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Today (Monday, January 11, 2016), the Supreme Court will hear the case Friedrichs v. California Teachers Association (CTA) in what could be a pivotal moment educators, their unions, collective bargaining, and fair share fees.
In case you haven't heard of this case, the crux of the issue is that 9 teachers in California are suing their union to not have to pay fair share fees because they disagree with the union's political stances. Following is a discussion of the important concepts that will be addressed in this case:
What is a fair share fee, you might ask? In many districts, teachers who don't join the union still pay for the rights that we bargain for, which includes representation at meetings, discussions with local, district, state, and national officials, negotiations, and contract ratification, among a host of other things.
In our district, we don't have fair share fees. That bothers me. There are several teachers who receive many of the benefits of membership without paying a dime. We still go to bat for every teacher because what happens to one teacher could happen to any of us, but, more importantly, every teacher should be going to bat for every student.
The nine teachers suing the CTA are forgetting about these reasons of solidarity, common good, big picture protection and advocacy we provide for all teachers and instead are being myopic in their thoughts.
I understand that the union supports many political stances that we don't personally support. I can definitely count those disagreements on my hands (and maybe feet), but, at the end of the day, I have come to learn that this job is - sadly - a political one. That's because politicians make the rules we have to play by. And teach by.
I was reminded of that yesterday when Pennsylvania's Governor Tom Wolf approached the podium at our state union's Political Institute. He was visibly frustrated with the lack of resolve for a state budget that he proposed, providing more state money for schools and real property tax reform. Later that day, U.S. Senate candidates for Pennsylvania debated what they saw as important directions for public education. We spent the rest of the day doing the same. That's it. We didn't discuss anything but education issues at the political institute. Frankly, we don't have much time, energy, or resolve to discuss much of anything else.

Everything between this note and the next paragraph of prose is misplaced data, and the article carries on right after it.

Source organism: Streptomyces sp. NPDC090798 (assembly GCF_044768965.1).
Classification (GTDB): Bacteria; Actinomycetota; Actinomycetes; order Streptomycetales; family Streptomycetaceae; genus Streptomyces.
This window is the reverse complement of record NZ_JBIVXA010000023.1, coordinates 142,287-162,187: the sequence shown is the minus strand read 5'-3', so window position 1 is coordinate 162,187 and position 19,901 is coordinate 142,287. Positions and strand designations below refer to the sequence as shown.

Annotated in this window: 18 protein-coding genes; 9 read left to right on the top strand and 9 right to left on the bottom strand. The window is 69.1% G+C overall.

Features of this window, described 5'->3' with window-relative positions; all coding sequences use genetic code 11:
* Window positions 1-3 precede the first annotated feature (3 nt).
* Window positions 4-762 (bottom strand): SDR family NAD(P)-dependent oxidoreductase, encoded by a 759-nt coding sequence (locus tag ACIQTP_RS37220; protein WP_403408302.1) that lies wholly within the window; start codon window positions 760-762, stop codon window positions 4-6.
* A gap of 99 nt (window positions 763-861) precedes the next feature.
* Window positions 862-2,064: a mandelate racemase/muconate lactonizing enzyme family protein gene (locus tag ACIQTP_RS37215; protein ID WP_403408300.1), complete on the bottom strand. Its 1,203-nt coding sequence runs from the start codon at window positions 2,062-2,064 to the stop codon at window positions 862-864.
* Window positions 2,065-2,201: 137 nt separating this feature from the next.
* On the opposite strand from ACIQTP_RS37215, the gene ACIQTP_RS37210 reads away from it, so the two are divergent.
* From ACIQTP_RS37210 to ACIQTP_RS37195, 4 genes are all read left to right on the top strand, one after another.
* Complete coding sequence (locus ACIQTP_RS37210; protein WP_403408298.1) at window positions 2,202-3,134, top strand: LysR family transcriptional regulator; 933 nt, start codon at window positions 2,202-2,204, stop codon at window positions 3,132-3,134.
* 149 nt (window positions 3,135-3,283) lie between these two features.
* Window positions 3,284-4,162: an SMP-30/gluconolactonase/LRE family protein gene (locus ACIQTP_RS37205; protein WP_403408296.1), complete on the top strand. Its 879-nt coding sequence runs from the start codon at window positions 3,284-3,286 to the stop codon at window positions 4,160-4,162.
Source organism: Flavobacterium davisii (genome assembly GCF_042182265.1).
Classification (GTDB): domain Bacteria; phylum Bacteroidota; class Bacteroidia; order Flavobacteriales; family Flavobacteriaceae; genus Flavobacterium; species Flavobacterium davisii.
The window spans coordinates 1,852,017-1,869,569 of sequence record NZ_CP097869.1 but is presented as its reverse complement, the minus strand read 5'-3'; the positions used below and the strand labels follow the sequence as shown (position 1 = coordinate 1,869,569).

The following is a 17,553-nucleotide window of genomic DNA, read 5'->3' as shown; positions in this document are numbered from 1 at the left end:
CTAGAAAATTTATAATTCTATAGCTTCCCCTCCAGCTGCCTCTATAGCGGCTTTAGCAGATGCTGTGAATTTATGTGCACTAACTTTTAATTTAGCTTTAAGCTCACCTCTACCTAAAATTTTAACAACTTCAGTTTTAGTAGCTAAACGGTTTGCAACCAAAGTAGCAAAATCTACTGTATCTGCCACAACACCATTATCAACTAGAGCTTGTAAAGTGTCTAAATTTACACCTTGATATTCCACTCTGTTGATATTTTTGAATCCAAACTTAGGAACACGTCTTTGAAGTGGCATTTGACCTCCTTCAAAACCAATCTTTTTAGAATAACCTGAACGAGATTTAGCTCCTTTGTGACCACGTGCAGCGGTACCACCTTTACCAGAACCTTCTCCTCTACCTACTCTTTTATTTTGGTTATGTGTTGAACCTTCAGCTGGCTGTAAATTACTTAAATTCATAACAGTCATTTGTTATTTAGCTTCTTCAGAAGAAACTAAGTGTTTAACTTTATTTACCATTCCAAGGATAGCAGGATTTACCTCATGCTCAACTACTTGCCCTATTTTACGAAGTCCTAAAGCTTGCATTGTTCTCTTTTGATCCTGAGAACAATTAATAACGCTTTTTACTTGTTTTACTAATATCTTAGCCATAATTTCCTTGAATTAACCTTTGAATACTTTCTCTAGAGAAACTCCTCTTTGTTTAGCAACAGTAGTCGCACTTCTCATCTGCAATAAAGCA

For that, I'm grateful that I have a union to speak for us and represent us at up the road at my district office, on N. 3rd St at our Capitol in Harrisburg, and on First & Capitol Streets and Pennsylvania Ave in Washington, D.C.
And, as public employees that are unionized, that will never change.
That is, unless the attacks on unions reverberate permanent, lasting effects. This could happen if the 9 teacher plaintiffs in Friedrichs win. The decision would peel back fair share fees, and teachers could choose to skate along - for free - with the benefits of membership. That is, until we start to lose them.
Directly and immediately, that won't mean much for teachers who are union members or who don't have fair share in their district. But, indirectly and long-term, the effects could be an avalanche. The teachers who don't see the value of unions will bail. Those of us remaining behind will either need to pay more or suffer a cut back on services, both of which are lose-lose.
We believe you get what you pay for, and union leaders try to maximize what we provide to you as members. When your district comes hunting for teachers, your union is a defense to push back with grievances and labor law. When your school board members tell you that you're going to have your pay frozen for the entirety of your next contract AND cut benefits precipitously, your union has the power to negotiate otherwise. When admins tell teachers they have to choose their job over their families by staying late, it is your union that reminds them of the hours of the working day in the contract.
Unions and their leaders know they're not perfect. We could always do more. But if the unions are weakened, if they become constrained, limited, and have a tourniquet wrapped around them financially and fundamentally, teachers and, later, their students will suffer for it.
Both the National Education Association (NEA) and American Federation of Teachers (AFT) believe in giving their all for the common good of their teachers because they affect the common good of our students. That investment in public education and the teachers there is one of our founding democratic principles. We teachers don't discriminate against students when they enter our classroom - we do our damndest to teach them all to the best of our ability. And, as union members and leaders, we do as much as we can the same for our fellow teachers.
I'm hopeful - today - that the Supreme Court will recognize that.